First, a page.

vhf/uhf receive issues

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bkspear

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I recently raised my Diamond vhf/uhf antenna that is mounted on the eave of my roof about 6 feet higher than it was originally. My receive signal has seem to have gotten worse than were it was at before. I am hearing alot more noise and some stations do not come in at all. I thought "the higher, the better", but apparently thats not the case. Anyone have any ideas why my signal would be worse? Or any suggestions for an improved receive signal ? Thanks.
 

mmckenna

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Did the coaxial cable change? Did you add an extension? Did the cable get pulled on while it was moved?

Easy to damage the coax if it's not properly secured. I'd check that first. SWR meter could tell you a lot. If you don't have one, disconnect the coax and test end to end.

Other issues could be:
Now it's higher, it's hearing some interference it didn't before.
Probably a few others, but that'll give you a place to start.
 

bkspear

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Thanks for the response Mmckenna. I did not change the cable, did not add or remove extensions. The cable might have gotten pulled a little or tugged on, but probably not that much. Unfortunately I don't have a SWR meter. Thanks again.
 

wyShack

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What are you using as a receiver? Quite often we fail to realize that the issue is not signal strength but signal to noise ratio. As antenna height increases, so does the noise level and number of noise sources. Especially if you are using a radio with a 'wide' front end (like a HT with a 118-174 Mhz receive range), this 'extra' noise swamps the receiver. You may also have raised your antenna to a point where it can 'see' a strong signal (that just has to be in the 'passband for the AGC) which will have the effect of your receiver 'backing down' on its gain. Most base/mobiles have a 'tighter' front end (actually better filtering in the IF stages ) and can handle things better. Just one more example of needing to know what goes on 'under the hood'. or in other terms sometimes more isn't better.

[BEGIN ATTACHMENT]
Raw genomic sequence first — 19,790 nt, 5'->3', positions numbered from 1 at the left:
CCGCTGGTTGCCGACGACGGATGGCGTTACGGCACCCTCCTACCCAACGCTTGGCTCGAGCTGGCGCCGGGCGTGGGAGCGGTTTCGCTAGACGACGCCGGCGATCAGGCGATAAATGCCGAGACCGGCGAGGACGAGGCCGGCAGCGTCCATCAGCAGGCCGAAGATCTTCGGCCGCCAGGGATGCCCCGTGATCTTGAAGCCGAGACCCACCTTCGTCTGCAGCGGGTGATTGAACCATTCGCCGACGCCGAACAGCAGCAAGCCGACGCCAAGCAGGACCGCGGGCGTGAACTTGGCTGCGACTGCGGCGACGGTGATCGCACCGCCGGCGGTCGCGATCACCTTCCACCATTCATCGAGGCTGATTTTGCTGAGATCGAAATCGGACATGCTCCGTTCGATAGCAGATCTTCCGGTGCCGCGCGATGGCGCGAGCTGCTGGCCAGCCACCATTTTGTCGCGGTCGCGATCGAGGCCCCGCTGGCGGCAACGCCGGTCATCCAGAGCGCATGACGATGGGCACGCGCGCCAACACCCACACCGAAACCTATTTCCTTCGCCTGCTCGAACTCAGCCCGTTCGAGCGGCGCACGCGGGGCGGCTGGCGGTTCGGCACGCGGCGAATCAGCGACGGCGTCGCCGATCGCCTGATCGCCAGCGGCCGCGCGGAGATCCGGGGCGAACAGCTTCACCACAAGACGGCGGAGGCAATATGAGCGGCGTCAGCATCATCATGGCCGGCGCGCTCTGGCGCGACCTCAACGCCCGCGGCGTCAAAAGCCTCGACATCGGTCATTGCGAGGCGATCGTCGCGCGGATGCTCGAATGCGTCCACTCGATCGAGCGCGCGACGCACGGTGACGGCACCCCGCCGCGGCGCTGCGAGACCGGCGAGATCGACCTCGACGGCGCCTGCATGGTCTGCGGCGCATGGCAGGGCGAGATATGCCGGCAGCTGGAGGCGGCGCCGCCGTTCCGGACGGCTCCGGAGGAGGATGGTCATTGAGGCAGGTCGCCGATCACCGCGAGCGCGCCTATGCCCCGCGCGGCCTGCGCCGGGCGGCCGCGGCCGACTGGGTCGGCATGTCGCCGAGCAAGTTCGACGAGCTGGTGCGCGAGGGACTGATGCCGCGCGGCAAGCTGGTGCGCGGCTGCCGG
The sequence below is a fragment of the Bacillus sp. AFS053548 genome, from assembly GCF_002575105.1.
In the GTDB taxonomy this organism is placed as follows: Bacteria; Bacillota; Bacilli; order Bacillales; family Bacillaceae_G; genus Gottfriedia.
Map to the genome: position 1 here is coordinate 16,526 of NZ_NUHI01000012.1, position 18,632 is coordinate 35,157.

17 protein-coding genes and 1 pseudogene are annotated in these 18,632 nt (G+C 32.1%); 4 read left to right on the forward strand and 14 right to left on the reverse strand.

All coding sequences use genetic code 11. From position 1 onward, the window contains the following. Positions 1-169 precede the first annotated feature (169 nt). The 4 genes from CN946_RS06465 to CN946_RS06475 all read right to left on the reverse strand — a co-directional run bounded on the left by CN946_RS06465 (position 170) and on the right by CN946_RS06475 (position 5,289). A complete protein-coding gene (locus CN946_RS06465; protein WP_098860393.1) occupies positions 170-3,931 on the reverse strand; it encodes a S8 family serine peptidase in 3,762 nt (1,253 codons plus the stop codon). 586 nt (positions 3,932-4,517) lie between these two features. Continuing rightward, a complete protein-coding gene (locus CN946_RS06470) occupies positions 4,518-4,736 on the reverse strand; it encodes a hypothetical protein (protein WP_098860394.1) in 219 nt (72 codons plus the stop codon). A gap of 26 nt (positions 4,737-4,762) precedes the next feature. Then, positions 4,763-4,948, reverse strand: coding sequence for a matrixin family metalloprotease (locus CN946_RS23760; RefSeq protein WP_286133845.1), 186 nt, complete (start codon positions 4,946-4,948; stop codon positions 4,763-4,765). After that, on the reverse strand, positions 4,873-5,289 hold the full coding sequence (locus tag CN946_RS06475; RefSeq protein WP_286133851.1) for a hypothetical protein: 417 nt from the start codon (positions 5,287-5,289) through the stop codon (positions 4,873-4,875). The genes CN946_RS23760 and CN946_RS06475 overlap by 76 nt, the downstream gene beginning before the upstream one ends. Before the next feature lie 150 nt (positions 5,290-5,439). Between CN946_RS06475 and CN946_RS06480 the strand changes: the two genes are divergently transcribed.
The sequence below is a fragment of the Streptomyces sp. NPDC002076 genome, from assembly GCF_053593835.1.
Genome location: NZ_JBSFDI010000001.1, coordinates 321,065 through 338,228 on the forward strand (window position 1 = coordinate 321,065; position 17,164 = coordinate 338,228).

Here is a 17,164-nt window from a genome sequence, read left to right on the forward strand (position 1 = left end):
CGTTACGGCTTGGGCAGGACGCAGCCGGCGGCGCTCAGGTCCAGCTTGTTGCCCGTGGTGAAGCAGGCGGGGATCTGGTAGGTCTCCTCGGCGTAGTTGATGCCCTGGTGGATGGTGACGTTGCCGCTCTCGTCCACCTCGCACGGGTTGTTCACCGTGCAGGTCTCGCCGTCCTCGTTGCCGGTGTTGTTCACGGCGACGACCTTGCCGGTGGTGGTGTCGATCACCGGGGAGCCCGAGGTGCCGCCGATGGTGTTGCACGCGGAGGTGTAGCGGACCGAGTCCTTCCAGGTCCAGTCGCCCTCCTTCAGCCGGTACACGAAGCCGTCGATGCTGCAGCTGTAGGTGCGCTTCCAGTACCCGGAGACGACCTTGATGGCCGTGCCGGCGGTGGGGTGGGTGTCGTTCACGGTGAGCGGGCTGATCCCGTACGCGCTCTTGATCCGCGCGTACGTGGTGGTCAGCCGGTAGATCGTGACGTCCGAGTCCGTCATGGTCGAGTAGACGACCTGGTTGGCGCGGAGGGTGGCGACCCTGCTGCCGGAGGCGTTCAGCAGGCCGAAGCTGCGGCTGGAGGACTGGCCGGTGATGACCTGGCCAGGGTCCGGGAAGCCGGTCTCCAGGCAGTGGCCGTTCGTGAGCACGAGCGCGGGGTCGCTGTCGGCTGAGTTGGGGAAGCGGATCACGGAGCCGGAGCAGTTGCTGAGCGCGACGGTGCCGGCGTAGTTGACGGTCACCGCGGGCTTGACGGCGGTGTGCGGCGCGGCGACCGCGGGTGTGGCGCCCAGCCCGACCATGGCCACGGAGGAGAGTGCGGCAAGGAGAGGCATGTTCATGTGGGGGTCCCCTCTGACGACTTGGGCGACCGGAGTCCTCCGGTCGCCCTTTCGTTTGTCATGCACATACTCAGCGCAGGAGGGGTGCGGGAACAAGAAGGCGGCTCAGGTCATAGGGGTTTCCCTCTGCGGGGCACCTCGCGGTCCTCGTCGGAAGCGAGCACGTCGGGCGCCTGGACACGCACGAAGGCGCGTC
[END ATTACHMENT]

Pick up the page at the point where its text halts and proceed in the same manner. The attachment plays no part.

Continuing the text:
Hope this helps
 

bkspear

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wyShack,
Thanks for your reply. I am using the same two radios I was using before I raised the antenna. I can notice the noise on both radios. One is an HT and the other is a mobile being used as a base. Thanks.
 

FKimble

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What model is your antenna? What type coax? If an end was not on real good, it would not take much to damage the connection.
 

mmckenna

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Thanks for the response Mmckenna. I did not change the cable, did not add or remove extensions. The cable might have gotten pulled a little or tugged on, but probably not that much. Unfortunately I don't have a SWR meter. Thanks again.
I'd recommend checking the coaxial cable before you do much else. Can you find someone with an SWR meter locally, or do you have a multimeter?

I suspect that the coaxial cable connector on the antenna end might have taken a bit too much strain. Also, if it's not waterproofed, even getting a bit of moisture from condensation in the connection will quickly destroy the connection. At minimum I'd recommend taking it down and checking everything end to end.
 

Cognomen

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Or any suggestions for an improved receive signal ? Thanks.
Put it back on the eave. :)

Is this a base or mobile antenna? If mobile, maybe you have a ground plane issue that wasn't present when it was mounted on the eave.
 

bkspear

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It is a Diamond D50 antenna I believe and the coax is 50ft of RG8X. I do not have a SWR meter, but I do have a multimeter. Thanks for the suggestions everyone.
 

FKimble

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Per one of the online coax loss calculators, if your radio puts out 50 watts of power, your 50ft of 8x coax will cost you a loss of 18.x watts. Switching toLMR400/RG-8 type coax(of a good brand) will produce a 50ft loss of about 8 watts. This works both ways, transmit and receive. A coax upgrade should produce about a 2 db gain in both directions. I assume you mean a Diamond x-50. A very good antenna for the money. That is what I run in my attic. Mine works very well at about 25 feet above ground level.
 
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